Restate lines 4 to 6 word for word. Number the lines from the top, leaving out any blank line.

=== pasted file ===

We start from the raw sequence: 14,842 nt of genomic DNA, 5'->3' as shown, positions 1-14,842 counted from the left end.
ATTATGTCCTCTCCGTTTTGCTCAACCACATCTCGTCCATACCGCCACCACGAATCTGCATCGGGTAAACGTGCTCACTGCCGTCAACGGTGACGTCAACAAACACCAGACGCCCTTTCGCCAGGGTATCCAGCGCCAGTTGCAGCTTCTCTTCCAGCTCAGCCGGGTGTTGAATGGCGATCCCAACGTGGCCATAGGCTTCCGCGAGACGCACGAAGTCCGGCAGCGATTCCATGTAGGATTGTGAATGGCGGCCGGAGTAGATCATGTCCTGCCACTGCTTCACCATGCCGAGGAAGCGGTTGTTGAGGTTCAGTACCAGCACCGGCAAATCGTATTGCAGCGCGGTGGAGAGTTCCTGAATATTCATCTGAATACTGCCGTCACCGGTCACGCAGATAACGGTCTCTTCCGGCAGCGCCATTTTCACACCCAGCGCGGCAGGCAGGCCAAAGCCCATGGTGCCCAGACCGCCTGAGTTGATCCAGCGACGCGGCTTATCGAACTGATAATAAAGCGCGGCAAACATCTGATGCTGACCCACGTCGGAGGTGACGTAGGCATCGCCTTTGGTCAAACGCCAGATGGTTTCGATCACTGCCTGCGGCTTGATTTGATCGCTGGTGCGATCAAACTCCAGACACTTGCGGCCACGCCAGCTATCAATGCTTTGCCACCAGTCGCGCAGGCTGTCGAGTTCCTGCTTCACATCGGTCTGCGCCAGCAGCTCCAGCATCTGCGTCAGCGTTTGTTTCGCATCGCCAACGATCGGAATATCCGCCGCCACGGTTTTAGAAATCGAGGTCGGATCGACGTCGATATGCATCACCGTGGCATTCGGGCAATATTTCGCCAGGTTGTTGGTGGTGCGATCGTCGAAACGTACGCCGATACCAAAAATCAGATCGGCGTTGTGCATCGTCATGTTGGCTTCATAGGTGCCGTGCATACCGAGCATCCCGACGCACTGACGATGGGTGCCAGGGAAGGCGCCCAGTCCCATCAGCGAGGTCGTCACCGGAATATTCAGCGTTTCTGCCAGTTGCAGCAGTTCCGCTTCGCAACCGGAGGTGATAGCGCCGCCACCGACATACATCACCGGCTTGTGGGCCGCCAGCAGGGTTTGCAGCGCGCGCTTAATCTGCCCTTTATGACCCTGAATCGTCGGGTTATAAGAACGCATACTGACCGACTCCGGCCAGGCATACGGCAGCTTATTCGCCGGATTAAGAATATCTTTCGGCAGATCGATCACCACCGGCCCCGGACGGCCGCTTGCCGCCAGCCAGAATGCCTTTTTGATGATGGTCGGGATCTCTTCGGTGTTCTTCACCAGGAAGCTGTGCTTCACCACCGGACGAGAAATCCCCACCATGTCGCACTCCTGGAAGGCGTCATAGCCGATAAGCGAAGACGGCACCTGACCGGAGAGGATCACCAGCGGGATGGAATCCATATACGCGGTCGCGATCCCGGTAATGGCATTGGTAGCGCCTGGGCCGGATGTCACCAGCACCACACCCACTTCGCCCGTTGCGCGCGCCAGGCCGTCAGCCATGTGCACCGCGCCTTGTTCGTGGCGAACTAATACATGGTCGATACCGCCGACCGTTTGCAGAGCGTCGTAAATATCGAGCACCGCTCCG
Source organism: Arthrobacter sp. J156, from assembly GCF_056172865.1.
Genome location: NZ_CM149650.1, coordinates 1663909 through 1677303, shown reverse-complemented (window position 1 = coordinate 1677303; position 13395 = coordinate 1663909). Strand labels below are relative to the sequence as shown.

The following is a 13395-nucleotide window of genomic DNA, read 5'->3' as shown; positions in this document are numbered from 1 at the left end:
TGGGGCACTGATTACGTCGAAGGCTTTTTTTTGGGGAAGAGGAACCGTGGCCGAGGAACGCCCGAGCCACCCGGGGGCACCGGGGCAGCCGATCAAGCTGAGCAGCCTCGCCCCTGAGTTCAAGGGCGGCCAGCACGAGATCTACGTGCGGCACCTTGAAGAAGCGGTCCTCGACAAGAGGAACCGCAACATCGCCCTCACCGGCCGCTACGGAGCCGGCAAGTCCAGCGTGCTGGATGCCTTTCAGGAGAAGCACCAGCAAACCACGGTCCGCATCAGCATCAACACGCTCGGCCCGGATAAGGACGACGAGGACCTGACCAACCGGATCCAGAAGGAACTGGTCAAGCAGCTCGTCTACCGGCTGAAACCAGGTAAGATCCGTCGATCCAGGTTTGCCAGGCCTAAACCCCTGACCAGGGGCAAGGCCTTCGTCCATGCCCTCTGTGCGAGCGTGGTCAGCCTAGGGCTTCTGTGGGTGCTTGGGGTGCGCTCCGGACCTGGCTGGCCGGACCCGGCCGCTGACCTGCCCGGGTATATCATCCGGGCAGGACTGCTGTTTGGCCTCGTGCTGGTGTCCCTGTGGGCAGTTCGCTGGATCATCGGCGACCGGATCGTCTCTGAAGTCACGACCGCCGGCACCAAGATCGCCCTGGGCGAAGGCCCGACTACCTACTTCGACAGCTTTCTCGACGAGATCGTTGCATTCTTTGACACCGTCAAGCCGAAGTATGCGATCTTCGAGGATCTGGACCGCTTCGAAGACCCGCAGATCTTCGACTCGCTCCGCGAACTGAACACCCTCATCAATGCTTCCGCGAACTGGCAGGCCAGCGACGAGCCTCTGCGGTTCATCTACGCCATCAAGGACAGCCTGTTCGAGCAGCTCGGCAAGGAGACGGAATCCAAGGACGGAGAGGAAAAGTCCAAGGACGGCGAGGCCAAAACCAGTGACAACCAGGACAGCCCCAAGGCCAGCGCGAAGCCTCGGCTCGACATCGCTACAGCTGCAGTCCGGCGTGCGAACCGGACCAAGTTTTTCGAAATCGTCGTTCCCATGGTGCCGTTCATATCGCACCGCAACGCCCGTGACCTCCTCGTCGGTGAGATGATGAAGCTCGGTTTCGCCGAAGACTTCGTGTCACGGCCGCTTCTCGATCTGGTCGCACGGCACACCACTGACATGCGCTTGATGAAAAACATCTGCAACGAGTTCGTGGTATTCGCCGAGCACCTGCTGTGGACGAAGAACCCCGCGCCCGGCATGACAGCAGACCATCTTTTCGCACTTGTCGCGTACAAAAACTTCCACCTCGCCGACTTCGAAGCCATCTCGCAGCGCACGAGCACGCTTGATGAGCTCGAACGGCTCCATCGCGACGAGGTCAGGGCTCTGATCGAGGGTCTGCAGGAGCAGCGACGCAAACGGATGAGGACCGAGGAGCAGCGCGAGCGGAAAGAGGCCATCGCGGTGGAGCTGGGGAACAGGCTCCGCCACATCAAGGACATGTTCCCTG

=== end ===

Genome location: NZ_CM149650.1, coordinates 1663909 through 1677303, shown reverse-complemented (window position 1 = coordinate 1677303; position 13395 = coordinate 1663909). Strand labels below are relative to the sequence as shown.

The following is a 13395-nucleotide window of genomic DNA, read 5'->3' as shown; positions in this document are numbered from 1 at the left end:
TGGGGCACTGATTACGTCGAAGGCTTTTTTTTGGGGAAGAGGAACCGTGGCCGAGGAACGCCCGAGCCACCCGGGGGCACCGGGGCAGCCGATCAAGCTGAGCAGCCTCGCCCCTGAGTTCAAGGGCGGCCAGCACGAGATCTACGTGCGGCACCTTGAAGAAGCGGTCCTCGACAAGAGGAACCGCAACATCGCCCTCACCGGCCGCTACGGAGCCGGCAAGTCCAGCGTGCTGGATGCCTTTCAGGAGAAGCACCAGCAAACCACGGTCCGCATCAGCATCAACACGCTCGGCCCGGATAAGGACGACGAGGACCTGACCAACCGGATCCAGAAGGAACTGGTCAAGCAGCTCGTCTACCGGCTGAAACCAGGTAAGATCCGTCGATCCAGGTTTGCCAGGCCTAAACCCCTGACCAGGGGCAAGGCCTTCGTCCATGCCCTCTGTGCGAGCGTGGTCAGCCTAGGGCTTCTGTGGGTGCTTGGGGTGCGCTCCGGACCTGGCTGGCCGGACCCGGCCGCTGACCTGCCCGGGTATATCATCCGGGCAGGACTGCTGTTTGGCCTCGTGCTGGTGTCCCTGTGGGCAGTTCGCTGGATCATCGGCGACCGGATCGTCTCTGAAGTCACGACCGCCGGCACCAAGATCGCCCTGGGCGAAGGCCCGACTACCTACTTCGACAGCTTTCTCGACGAGATCGTTGCATTCTTTGACACCGTCAAGCCGAAGTATGCGATCTTCGAGGATCTGGACCGCTTCGAAGACCCGCAGATCTTCGACTCGCTCCGCGAACTGAACACCCTCATCAATGCTTCCGCGAACTGGCAGGCCAGCGACGAGCCTCTGCGGTTCATCTACGCCATCAAGGACAGCCTGTTCGAGCAGCTCGGCAAGGAGACGGAATCCAAGGACGGAGAGGAAAAGTCCAAGGACGGCGAGGCCAAAACCAGTGACAACCAGGACAGCCCCAAGGCCAGCGCGAAGCCTCGGCTCGACATCGCTACAGCTGCAGTCCGGCGTGCGAACCGGACCAAGTTTTTCGAAATCGTCGTTCCCATGGTGCCGTTCATATCGCACCGCAACGCCCGTGACCTCCTCGTCGGTGAGATGATGAAGCTCGGTTTCGCCGAAGACTTCGTGTCACGGCCGCTTCTCGATCTGGTCGCACGGCACACCACTGACATGCGCTTGATGAAAAACATCTGCAACGAGTTCGTGGTATTCGCCGAGCACCTGCTGTGGACGAAGAACCCCGCGCCCGGCATGACAGCAGACCATCTTTTCGCACTTGTCGCGTACAAAAACTTCCACCTCGCCGACTTCGAAGCCATCTCGCAGCGCACGAGCACGCTTGATGAGCTCGAACGGCTCCATCGCGACGAGGTCAGGGCTCTGATCGAGGGTCTGCAGGAGCAGCGACGCAAACGGATGAGGACCGAGGAGCAGCGCGAGCGGAAAGAGGCCATCGCGGTGGAGCTGGGGAACAGGCTCCGCCACATCAAGGACATGTTCCCTG